elapse following the onset of illness before benefit payments commence. See
also: Off Period. Waiting Period.
- Deferred Period (Sickness Benefit) (F)
In a PHI contract, this is the period after the policyholder has become
disabled in accordance with the conditions of the contract before he or she
starts to receive benefit. The deferred period is typically 1 3, 26 or 52
weeks. 4 week periods are also found.
With some PHI policies the deferred period is waived for connected
sickness claims if the second follows closely on from the first. (This
encourages people to return to work as soon as they can, rather than waiting
until they are sure they are fit.)
See also Off Period and Waiting Period.
- Deferred Shares (E)
A special class of share capital. They may be deferred by time, so that
no dividends are paid until a specific time period has elapsed.
Alternatively they may be deferred in that no dividends are paid unless
ordinary shareholders have received a specified level of dividend. Neither
type is common. The London Stock Exchange discourages unusual types of
- Defined accrued
benefit funding method (H)
The text of GN26 is copied below for case of reference.
The Actuarial Liability for active members either as at the valuation
date or as at the end of the Control Period is calculated on the assumption
that the scheme will be discontinued on those dates. As with the other
methods, the Actuarial Liability is normally assessed on the basis of
actuarial assumptions consistent with those used for long term funding. It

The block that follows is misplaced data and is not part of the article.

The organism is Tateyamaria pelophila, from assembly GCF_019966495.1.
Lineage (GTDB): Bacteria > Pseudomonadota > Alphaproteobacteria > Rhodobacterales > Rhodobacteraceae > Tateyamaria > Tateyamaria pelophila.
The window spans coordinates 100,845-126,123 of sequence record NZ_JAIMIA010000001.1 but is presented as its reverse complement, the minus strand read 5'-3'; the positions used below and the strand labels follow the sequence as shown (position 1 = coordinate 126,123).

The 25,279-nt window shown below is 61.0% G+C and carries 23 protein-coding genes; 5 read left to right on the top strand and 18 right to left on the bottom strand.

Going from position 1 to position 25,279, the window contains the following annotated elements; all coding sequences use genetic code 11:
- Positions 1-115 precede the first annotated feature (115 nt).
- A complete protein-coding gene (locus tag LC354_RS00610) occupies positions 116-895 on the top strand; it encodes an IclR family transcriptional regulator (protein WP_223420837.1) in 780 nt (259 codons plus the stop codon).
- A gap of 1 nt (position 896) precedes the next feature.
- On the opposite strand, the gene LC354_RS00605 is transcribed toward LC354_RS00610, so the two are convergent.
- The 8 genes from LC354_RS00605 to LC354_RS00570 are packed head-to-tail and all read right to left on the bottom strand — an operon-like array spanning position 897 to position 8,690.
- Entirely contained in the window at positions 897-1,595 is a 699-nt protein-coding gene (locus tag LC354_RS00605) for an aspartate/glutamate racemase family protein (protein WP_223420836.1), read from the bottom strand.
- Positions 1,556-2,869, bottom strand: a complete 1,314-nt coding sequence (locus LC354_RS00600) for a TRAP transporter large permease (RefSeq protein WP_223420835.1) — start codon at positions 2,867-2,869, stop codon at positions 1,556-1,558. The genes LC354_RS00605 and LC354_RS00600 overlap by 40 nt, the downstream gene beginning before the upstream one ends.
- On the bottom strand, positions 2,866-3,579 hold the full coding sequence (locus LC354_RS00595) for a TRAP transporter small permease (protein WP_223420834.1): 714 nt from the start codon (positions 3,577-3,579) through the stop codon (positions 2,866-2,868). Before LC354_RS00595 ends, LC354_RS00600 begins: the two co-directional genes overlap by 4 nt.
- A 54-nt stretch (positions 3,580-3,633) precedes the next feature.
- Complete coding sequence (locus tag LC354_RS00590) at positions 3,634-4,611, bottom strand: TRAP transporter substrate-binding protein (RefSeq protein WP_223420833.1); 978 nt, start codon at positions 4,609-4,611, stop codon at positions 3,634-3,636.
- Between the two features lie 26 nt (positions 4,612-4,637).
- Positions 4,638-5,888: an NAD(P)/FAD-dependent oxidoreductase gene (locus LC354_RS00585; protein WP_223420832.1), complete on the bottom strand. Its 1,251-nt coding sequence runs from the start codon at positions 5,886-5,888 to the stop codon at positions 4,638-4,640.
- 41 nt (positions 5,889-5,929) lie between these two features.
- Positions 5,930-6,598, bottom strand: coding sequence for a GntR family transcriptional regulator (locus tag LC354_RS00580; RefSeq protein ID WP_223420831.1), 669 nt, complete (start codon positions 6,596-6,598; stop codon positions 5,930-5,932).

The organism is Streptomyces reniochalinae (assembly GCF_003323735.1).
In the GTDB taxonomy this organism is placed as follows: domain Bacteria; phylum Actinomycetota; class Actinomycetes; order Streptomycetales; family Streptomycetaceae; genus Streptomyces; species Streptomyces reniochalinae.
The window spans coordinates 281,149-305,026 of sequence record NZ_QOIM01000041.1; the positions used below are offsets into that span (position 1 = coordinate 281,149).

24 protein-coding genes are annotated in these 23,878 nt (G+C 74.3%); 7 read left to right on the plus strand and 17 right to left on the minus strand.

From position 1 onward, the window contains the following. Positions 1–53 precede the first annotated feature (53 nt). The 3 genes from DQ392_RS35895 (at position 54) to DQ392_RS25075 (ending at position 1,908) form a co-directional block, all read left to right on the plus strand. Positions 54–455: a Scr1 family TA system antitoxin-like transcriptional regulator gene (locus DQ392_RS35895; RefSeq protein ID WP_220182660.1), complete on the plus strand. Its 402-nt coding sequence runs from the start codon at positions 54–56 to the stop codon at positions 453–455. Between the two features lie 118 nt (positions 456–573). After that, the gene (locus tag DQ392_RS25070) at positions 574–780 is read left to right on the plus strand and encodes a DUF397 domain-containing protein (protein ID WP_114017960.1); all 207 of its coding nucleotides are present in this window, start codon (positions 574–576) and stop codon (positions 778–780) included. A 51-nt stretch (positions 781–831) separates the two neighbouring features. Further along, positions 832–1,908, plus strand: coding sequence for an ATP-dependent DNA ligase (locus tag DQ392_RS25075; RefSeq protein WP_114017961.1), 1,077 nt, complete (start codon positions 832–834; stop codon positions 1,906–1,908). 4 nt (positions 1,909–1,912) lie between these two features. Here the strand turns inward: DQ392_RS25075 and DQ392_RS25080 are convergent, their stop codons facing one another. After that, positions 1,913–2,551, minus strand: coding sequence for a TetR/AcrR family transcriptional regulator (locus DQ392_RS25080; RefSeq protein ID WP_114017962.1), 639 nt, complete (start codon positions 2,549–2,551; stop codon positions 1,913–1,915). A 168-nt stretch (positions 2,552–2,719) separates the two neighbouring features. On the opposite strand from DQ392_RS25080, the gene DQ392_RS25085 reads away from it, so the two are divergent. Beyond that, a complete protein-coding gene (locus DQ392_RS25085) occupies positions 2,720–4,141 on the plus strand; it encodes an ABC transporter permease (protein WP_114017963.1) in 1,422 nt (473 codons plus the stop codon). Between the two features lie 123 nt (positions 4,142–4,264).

is assumed that members will be entitled to the discontinuance benefits
which are defined in the rules of the scheme before reduction of benefits
under the application of any priority rules in a fund with a shortfall in
assets. Additionally (but not alternatively) calculations may be made which
assume that members will receive higher discontinuance benefits, by exercise
of discretion, and both the Actuarial Liability and the Standard
Contribution Rate would then be calculated by reference to those higher
benefits. The Funding Ratio, however, will always be certified by reference
to the discontinuance benefits defined in the rules.
- Defined Benefit Scheme (A/D)
A pension scheme where the pension on retirement is calculated according
to a specified basis (eg 2/3rds of final salary) and the contribution to the
scheme to provide the defined benefits is the variable. Opposite of Defined
- Defined Benefit Scheme (H)
A pension scheme in which the rules specify the benefits to be paid, and
the scheme is financed accordingly.
- Defined Contribution Scheme (A/D)
A pension scheme where the contributions to the scheme are specified (eg
10% of pay) and the benefit provided is the variable. Opposite of Defined
- Defined Contribution Scheme (H)
A scheme where the benefits are determined on a money purchase basis.
- Degrees of Freedom (A/D)
The parameters for some standard distributions derived from the normal
distribution (eg the t, F and chi square distributions) are expressed as a
number of degrees of freedom. The number of degrees of freedom can takes
values 1, 2, 3, ... and represents the amount of "play" in the
equations defining the system.
- Delay Table (G)
A decrement table (ie like a life table) which can be used to estimate
the number of outstanding IBNR claims. Delay tables may be used for
estimating ultimate numbers for any process where delays are common (eg
lapses). The expression may also be used more generally to refer to any
tabular process for assessing outstanding claims (eg a run-off triangle).
- Delay Triangle (A/D)
Same as: Run-off Triangle.
- Demographic (A/D)
Relating to populations and their behaviour. See also: Fertility,